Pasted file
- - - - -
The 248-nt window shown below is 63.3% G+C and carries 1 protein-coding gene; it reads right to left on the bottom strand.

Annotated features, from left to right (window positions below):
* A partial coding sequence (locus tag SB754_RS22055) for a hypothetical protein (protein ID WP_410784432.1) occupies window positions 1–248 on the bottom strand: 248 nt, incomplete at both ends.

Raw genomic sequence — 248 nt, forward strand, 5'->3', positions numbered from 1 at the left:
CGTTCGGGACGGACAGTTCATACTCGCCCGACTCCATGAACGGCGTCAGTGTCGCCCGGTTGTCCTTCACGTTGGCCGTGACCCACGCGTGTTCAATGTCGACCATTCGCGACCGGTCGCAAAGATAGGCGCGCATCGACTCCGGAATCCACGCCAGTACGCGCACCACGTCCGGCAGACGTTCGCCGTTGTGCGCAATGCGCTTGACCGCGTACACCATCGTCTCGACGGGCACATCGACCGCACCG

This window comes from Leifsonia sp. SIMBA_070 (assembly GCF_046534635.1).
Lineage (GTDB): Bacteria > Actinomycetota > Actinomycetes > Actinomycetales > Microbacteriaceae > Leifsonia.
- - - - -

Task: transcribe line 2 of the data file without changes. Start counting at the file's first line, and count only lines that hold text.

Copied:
Annotated features, from left to right (window positions below):